The Financial Conduct Authority (“FCA”) and The Pensions Regulator (“TPR”) have launched a joint television campaign to raise awareness of pension scams (“ScamSmart”). The campaign aims to educate individuals on some of the most common tactics used by fraudsters.
The ScamSmart campaign is targeted at pension holders between 45 and 65 years of age. In a recent poll, this segment of the population has been seen to be most at risk from fraudsters looking to defraud individuals out of their pensions. A recent poll, commissioned by the regulators, has revealed that almost a third (32%) of pension holders between the ages of 45 and 65 would not know how to check whether they are speaking with a legitimate pension adviser or provider.
Unfortunately, it is believed that only a minority of pension scams are ever even reported.
Mark Steward, Executive Director of Market Oversight at the FCA said, “The size of individual pension pots makes pension savings an attractive target for fraudsters. That’s why we’re urging anyone who is thinking about transferring their pension to check who they are dealing with and only use firms authorised by the FCA. Pension scams can cause victims significant harm – both financially and mentally. If you are ever in doubt about a pension offer, visit the ScamSmart website.”
What do pension scams look like?
Typically, pension scams are run by highly sophisticated scammers who lure individuals into transferring their pensions into fraudulent schemes. On average, it is estimated that pension scammers steal around £91,000 per victim, making the scams extremely lucrative. For the victims of these scams, they lose their savings and are often left facing retirement with limited to no income.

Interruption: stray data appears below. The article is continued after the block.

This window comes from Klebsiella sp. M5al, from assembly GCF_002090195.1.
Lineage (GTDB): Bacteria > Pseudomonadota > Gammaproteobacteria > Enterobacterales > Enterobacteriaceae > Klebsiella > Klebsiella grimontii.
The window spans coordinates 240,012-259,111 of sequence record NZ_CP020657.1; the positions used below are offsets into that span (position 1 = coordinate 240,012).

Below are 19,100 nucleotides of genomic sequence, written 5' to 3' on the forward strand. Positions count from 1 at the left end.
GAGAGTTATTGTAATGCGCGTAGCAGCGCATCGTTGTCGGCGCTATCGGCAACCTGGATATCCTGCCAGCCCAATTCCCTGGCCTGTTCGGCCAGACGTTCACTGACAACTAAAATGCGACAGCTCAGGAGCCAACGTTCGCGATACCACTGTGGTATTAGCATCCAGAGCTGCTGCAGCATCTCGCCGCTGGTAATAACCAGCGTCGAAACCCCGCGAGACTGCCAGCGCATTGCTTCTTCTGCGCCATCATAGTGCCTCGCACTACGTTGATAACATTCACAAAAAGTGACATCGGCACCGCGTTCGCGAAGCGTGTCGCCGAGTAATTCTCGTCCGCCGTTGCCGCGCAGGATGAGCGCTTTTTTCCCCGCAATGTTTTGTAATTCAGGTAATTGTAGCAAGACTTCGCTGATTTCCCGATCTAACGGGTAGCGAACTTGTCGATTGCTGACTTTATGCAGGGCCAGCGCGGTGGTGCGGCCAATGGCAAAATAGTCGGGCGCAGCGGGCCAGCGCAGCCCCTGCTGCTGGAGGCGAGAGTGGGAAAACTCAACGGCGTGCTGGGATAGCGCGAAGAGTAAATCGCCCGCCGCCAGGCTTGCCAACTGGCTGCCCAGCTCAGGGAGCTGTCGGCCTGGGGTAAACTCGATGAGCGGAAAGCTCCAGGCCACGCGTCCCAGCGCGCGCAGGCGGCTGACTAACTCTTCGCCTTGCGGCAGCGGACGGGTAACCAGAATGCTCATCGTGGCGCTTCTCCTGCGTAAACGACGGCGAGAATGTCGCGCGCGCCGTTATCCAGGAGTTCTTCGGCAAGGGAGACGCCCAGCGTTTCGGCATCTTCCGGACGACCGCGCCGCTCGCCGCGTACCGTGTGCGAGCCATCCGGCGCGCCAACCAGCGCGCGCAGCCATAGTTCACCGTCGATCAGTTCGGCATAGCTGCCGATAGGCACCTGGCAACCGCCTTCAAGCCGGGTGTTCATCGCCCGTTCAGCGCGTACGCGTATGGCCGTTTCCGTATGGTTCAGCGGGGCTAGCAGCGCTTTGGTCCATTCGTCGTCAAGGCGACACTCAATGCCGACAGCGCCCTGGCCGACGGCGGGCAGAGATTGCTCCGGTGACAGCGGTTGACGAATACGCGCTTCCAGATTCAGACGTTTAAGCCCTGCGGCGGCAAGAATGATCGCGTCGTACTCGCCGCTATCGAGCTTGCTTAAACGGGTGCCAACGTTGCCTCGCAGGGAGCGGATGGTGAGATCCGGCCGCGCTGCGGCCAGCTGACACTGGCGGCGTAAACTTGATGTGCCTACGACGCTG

One of the most common tactics is to offer a ‘free pension review.’ A study revealed that one in eight people aged 45 to 65 said they would trust an offer of a ‘free pension review’ from someone claiming to be a pension adviser. As it stands, the most common method of scammers reaching their targets is via cold calling.
Cold calling is not the only way scammers get in contact with their victims. Other tactics include:
- Unexpected contact about your pension post or email;
- Promises of guaranteed high returns and downplaying the risks;
- Offering unusual or overseas investments that aren’t regulated by the FCA e.g. overseas hotels or forestry investments etc;
- Putting people under pressure to make a quick decision, for example with time-limited offers or sending a courier round with paperwork to sign; and
- Claiming to be able to unlock money from an individual’s pension. This is normally only possible from age 55 onwards.
Scammers are usually hard to pin down as being fraudulent by those un-trained to do so. The majority mimic salespeople, building trust with their victims to try and influence their behaviour.
To enable individuals to verify they are dealing with an appropriately approved adviser, the FCA plans to introduce an enhanced version of its existing FS Register (also known as the FCA Register) entitled the ‘Directory’. The Directory is planned to include not only names and locations of those approved for the customer facing function but also their qualifications and any relevant supporting information, including restrictions on the regulated activities they are able to undertake. In addition to the ScamSmart website, this should aid individuals to ensure the person they are speaking with is both appropriately qualified and approved by the FCA.
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